By Mike Zhe
Last year, during his junior season at Curry College, forward Payden Benning scored the biggest goal of all, an overtime strike that lifted the Colonels over Wentworth in the ECAC Northeast championship game.
But his offseason? That was more about assists.
The two-time defending league champion Colonels got off to a 4-1 start behind players such as Benning, a first-team All-League selection a year ago. They’re a seasoned bunch, with just three seniors graduating last spring, and they’re getting strong play from a freshman goalie, Derek Mohney, who through late November had won all four of his starts.
They’ve also got “The Puck.”
“The Puck” is a tradition started by 12th-year head coach Rob Davies, as a way for teammates to get to know each other better off the ice. With players coming from 13 different states and provinces, there aren’t a whole lot of shared backgrounds.
Each season, Davies will distribute a questionnaire. This year’s included questions about family and off-ice interests, and biggest insecurity, and also pressed players to give an example of a situation they were in — or read about — that required teamwork.
A few hours before each game, in the team lounge at home games or at a hotel conference room when the team is on the road, Davies will pick a player’s questionnaire and read aloud his responses to the team. That night, the game effort will be dedicated to the player; when the game is over captains will retrieve the puck and it will be ultimately displayed in a slotted case in the locker room — above a full Colonel decorative piece if the game was a win, or just the head of the Colonel in the case of a loss.
The first three players to do “The Puck” this season were Steven Mohler, a senior forward from California; Brett Kaneshiro, a junior defenseman and another Californian; and Greg Fossa, a junior center and transfer from Plattsburgh State. Benning was chosen for the honor before a 4-2 win against Western New England late last month.
“You find out the deep reasons a kid’s here or what motivates him to play hockey,” Davies said. “We get a few laughs, but it also tells us the most meaningful experience in their lives. Afterward, everyone yells out and claps him on the back.”
The question about teamwork was formulated because Davies knew what Benning had been involved in back home over the summer, working with fellow residents and volunteers to contain the massive flooding that had ravaged southeast Saskatchewan.
Officials released water from the filled Rafferty and Boundary dams, enough, according to reports, to fill an Olympic-sized swimming pool every five seconds.
“It was amazing,” Benning said. “We have two dams in town and they were overfilling. They had to release a lot of water. The rivers were overflowing.”
Hundreds of communities in the region were affected, property damaged and residents displaced. Volunteers and residents worked non-stop to preserve what they could.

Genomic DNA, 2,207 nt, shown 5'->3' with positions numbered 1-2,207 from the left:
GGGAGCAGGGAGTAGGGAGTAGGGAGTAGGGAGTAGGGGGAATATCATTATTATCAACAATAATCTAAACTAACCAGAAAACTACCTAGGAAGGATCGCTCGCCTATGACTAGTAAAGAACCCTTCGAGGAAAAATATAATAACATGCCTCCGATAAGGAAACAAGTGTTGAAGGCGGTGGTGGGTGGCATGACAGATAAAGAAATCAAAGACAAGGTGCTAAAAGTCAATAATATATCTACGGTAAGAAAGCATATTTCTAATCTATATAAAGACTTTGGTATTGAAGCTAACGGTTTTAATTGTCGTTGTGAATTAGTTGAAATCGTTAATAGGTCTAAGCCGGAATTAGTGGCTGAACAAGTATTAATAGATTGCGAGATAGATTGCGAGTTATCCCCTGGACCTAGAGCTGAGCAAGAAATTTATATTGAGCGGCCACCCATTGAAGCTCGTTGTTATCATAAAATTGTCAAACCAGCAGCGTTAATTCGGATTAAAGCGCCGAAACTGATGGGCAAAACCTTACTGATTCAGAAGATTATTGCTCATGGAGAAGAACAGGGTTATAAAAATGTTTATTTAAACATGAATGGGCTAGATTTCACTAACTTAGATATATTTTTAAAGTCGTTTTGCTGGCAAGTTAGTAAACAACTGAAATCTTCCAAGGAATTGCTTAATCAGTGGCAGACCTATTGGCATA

“That was his response (on the questionnaire),” Davies said, “how the community rallied together with the floods. There were all kinds of battles to save homes and businesses.”
The work on the flooding took Benning away from his normal offseason job — driving trucks for his family’s business.
His grandfather started the company, L&C Trucking, in the 1950s, and his father and two uncles run it now. Benning got his Class 1A license at age 18 and will haul pipes and other equipment to and from the oil fields across the southeastern part of the province.
“I can pretty much drive anything, from buses to whatever,” he said. “I make good money, but it’s also taught me about hard work and long hours.”
And his driving record?
“It’s clean,” he chuckled.
This year, the Colonels are trying to not just win the ECAC Northeast title for the third consecutive year but also make a little noise in the NCAAs, something they’ve yet to do.
Two years ago, they were ushered out with a 4-1 loss at Elmira. Last season, after Benning’s heroics beat Wentworth, their offensive was quiet in a 5-1 first-round loss at Norwich.
“We know we have to work toward (winning the league) again,” said Benning, the team captain, who at the end of November was three points shy of 100 for his career, with three goals and four assists in five games, “but our goal is to advance in the NCAA tournament and put our team on a national level, more than just the league.”
Winning the league likely will require going through Wentworth again, and maybe Johnson & Wales, both of which are off to solid starts with plenty of good players, respectively, back from last year’s winning teams.
The 6-foot, 180-pound Benning, a right-handed shot, was the proverbial late bloomer. He didn’t think seriously about college hockey — or even take the SATs — until after his 20-year-old year of junior hockey, when he put up 57 points in 53 games with his hometown Estevan Bruins of the Saskatchewan Junior Hockey League.
Former Curry assistant Bob Roche (Quincy, Mass.) saw him play and enticed him to come visit the school. Benning, who will turn 24 later this month, liked what he saw, liked the proximity to Boston and has crafted a productive Division 3 career, with 45-45-90 scoring totals entering this season, and two trips to the NCAAs.
“He has all the qualities you’d want in a captain,” Davies said. “Honor roll student. He could have gone to a couple good hockey/academic institutions, but he chose Curry because of the size.”
For Benning, it’s turned out to be just another right answer.
This article originally appeared in the December 2011 issue of New England Hockey Journal. Mike Zhe can be reached at email@example.com.